Is Bezos going to space?
When is Jeff Bezos going to space? Bezos will head skywards on Tuesday, July 20, 2021 on a journey that from lift-off to soft landing will take just 11 minutes. ForbesJeff Bezos In Space: When And Where You Can Watch The Billionaire Take An 11-Minute Trip To The Edge Of Space
When is Blue Origin launching?
Blue Origin's first human launch with Jeff Bezos: When to watch and what to know. The launch is set for 9 a.m. EDT (1300 GMT) on July 20, 2021. Space.comBlue Origin's first human launch with Jeff Bezos: When to watch and what to know
Who is the 18 year old going to space?
Jeff Bezos' rocket company Blue Origin announced its first paying customer, who at 18 years old will also be the youngest person to travel to space. Dutch teenager Oliver Daemen will join the Amazon founder, his brother, Mark Bezos, and pilot Wally Funk when they launch into space aboard the New Shepard rocket July 20. NBC News18-year-old customer on Jeff Bezos' Blue Origin rocket to be youngest person ever in space
Who is Oliver daemon?
18-year-old Oliver Daemon will join Blue Origin's founder Jeff Bezos, his brother Mark, and 82-year-old aviator Wally Funk on the suborbital mission launching July 20 from Van Horn, Texas. ... According to Blue Origin, he plans to attend college at the University of Utrecht to study physics and innovation management. WMFEBlue Origin's Fourth And Final Passenger Will Be Youngest To Launch To Space
17 July, 2021 - 12:00am
That’s because the mystery bidder who put up a whopping $28 million for an 11-minute joy ride to the edge of space alongside Jeff Bezos will not make the trip, Bezos’ rocket company said in a surprise announcement.
Blue Origin said in a press release that the person, who asked to remain anonymous for the time being, had to bow out because of “scheduling conflicts.” The winning bidder will instead take a spot on a future mission. Flying in their place — alongside Bezos, his brother Mark Bezos, and Wally Funk, an 82-year-old pilot and one of the “Mercury 13” women — will be an 18-year old recent high school graduate named Oliver Daemen.
The flight is slated for July 20, taking off from a launch site near Van Horn in Culberson County.
Daemen “was a participant in the auction and had secured a seat on the second flight. We moved him up when this seat on the first flight became available,” a Blue Origin spokesperson said. “We’re not disclosing how much he paid.” A source familiar with the matter said Daemen’s spot was purchased for him by his father, Joes Daemen, who is the founder and CEO of Somerset Capital Partners, an investment firm based in the Netherlands.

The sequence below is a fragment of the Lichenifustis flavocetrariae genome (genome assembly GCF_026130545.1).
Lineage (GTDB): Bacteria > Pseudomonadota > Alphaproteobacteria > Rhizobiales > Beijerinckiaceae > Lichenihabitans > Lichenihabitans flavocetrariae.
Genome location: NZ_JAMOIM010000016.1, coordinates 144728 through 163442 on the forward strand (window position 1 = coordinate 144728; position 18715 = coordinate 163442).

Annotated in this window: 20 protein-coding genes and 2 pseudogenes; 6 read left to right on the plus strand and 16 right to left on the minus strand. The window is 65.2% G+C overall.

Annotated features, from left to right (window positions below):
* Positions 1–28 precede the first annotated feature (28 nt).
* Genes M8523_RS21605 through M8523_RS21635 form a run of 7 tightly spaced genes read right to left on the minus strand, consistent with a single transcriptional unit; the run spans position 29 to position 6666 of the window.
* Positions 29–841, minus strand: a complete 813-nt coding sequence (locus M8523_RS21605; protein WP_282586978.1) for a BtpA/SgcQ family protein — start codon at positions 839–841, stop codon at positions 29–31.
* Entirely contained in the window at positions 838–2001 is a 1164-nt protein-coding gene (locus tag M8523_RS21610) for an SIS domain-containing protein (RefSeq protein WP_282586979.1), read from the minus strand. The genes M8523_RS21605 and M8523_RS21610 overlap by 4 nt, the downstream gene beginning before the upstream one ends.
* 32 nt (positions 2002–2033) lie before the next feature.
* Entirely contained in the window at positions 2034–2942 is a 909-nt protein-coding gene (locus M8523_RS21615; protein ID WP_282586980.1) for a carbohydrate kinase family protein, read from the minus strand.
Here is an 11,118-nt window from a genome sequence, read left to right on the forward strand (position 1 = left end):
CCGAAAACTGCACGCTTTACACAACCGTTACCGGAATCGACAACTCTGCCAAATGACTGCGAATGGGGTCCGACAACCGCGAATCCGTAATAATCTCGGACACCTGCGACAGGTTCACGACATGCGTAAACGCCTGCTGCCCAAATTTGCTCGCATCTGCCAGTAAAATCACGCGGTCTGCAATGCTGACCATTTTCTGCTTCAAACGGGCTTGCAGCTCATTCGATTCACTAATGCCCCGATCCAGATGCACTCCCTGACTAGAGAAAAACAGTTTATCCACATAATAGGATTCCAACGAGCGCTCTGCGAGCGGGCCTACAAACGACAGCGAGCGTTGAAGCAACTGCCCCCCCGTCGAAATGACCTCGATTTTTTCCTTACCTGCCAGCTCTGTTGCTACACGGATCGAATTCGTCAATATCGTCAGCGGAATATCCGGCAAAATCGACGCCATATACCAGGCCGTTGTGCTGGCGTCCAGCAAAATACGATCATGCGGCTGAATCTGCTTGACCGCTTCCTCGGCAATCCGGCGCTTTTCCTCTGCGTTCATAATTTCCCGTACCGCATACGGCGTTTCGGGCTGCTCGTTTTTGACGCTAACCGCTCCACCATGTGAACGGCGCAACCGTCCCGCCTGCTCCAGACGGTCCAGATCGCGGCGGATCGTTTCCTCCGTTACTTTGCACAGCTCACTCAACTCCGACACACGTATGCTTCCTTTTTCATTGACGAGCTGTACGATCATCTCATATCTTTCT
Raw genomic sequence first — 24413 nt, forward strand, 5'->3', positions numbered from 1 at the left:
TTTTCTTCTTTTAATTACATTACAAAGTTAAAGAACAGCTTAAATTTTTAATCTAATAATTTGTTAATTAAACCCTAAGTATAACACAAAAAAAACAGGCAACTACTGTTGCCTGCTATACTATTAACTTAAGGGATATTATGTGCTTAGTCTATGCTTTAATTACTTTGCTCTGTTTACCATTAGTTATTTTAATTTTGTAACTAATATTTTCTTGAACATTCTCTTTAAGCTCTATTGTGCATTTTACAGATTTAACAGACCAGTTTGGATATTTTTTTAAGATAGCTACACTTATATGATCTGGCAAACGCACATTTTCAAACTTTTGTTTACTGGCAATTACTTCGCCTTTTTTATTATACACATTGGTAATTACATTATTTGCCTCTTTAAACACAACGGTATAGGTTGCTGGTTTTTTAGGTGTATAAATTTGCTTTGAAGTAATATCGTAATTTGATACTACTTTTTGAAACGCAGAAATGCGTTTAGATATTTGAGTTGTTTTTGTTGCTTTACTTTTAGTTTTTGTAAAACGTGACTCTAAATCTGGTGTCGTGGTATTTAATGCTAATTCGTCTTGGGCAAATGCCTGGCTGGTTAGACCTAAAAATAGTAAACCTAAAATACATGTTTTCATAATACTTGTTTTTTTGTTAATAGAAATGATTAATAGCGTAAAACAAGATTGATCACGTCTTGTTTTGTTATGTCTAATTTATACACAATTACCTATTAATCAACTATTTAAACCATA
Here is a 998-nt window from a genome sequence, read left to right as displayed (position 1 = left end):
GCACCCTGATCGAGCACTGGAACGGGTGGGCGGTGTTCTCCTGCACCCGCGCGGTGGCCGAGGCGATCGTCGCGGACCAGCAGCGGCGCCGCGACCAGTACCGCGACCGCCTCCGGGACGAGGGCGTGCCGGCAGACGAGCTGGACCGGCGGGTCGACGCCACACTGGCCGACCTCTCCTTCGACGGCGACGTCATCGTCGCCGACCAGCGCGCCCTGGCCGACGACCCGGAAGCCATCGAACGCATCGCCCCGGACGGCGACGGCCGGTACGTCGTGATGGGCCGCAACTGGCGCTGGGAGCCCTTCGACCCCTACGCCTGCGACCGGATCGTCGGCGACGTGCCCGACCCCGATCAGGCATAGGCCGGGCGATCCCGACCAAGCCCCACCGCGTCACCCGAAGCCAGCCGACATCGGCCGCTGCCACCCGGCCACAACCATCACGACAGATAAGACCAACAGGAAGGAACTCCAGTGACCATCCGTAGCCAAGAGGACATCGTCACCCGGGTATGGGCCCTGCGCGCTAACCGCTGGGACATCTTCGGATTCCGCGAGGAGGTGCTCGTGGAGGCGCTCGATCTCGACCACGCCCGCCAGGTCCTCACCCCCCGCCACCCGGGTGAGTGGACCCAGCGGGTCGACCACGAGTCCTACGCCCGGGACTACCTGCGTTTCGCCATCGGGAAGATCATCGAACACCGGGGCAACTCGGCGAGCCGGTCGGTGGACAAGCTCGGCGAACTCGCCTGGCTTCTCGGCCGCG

Daemen, who plans to attend the University of Utrecht in the Netherlands this fall, will become the youngest person ever to fly to space, while Funk will become the oldest.
This trip will mark the first ever crewed flight of Blue Origin’s suborbital space tourism rocket, called New Shepard, and the company used that fact as a selling point leading up to a livestreamed bidding war last month.
The $28 million bid was far higher than most had anticipated the auction would fetch. Blue Origin donated the money to its nonprofit group, Club for the Future, which is focused on encouraging science and tech education among children. Club for the Future in turn donated $19 million of that money to a variety of space-focused nonprofits, including the Brooke Owens Fellowship, which is a women-in-tech scholarship fund, and the famed but financially struggling Space Camp in Alabama.
Blue Origin has spent the better part of the last decade running the suborbital New Shepard rocket through a series of successful test flights that have been fully automated and, thus far, carried no humans. The company announced last month that it was finally ready to begin scheduling flights for passengers and that Bezos, the Amazon billionaire who founded Blue Origin in 2000, would be on the first-ever mission.
According to the company’s website, there are a few limitations on who can take a New Shepard flight: Everyone must be 18 years or older, be in good enough physical shape to climb seven flights of stairs in a minute and a half, be between 5’0″ and 6’4″ in height and between 110 pounds and 223 pounds in weight. Passengers must also be able to fasten and unfasten their seat harness in less than 15 seconds, spend up to an hour and a half strapped into the capsule with the hatch closed, and withstand up to 5.5G in force during descent.
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